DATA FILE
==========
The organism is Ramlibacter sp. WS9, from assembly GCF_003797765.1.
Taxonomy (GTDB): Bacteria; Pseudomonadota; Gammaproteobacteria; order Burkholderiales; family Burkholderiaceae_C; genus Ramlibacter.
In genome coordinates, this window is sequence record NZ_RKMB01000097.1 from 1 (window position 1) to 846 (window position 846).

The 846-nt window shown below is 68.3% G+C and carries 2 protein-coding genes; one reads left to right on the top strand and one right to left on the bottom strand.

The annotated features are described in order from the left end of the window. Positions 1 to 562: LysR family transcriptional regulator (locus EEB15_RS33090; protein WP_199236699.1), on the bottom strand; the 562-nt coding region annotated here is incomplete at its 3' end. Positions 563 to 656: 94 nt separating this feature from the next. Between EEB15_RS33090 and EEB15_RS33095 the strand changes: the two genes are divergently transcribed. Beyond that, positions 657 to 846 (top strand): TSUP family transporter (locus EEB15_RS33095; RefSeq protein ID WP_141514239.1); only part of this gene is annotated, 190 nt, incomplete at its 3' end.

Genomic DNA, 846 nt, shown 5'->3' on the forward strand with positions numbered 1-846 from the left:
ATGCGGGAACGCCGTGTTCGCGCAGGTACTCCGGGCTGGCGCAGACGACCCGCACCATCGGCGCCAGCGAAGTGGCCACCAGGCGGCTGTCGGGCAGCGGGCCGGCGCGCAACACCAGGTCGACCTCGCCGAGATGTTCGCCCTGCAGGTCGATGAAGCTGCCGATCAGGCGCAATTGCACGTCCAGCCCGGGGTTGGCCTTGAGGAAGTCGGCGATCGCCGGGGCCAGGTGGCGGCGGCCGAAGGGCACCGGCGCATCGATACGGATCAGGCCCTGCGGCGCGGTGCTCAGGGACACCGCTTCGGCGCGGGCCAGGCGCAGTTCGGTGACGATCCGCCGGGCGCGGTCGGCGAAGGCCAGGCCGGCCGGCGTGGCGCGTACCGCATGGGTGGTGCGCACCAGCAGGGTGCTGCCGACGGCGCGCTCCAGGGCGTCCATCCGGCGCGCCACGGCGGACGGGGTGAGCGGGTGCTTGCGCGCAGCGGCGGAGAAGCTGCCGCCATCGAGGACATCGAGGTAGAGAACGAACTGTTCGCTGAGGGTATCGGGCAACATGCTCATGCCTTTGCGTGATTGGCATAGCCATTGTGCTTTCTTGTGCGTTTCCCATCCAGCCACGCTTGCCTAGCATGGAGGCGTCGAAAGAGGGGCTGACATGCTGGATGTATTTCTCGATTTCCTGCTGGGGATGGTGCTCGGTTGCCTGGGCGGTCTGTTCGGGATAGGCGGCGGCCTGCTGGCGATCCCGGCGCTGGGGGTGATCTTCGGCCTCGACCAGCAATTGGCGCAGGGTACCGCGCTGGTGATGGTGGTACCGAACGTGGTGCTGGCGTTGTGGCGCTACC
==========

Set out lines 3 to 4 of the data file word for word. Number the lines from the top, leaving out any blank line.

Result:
In genome coordinates, this window is sequence record NZ_RKMB01000097.1 from 1 (window position 1) to 846 (window position 846).

The 846-nt window shown below is 68.3% G+C and carries 2 protein-coding genes; one reads left to right on the top strand and one right to left on the bottom strand.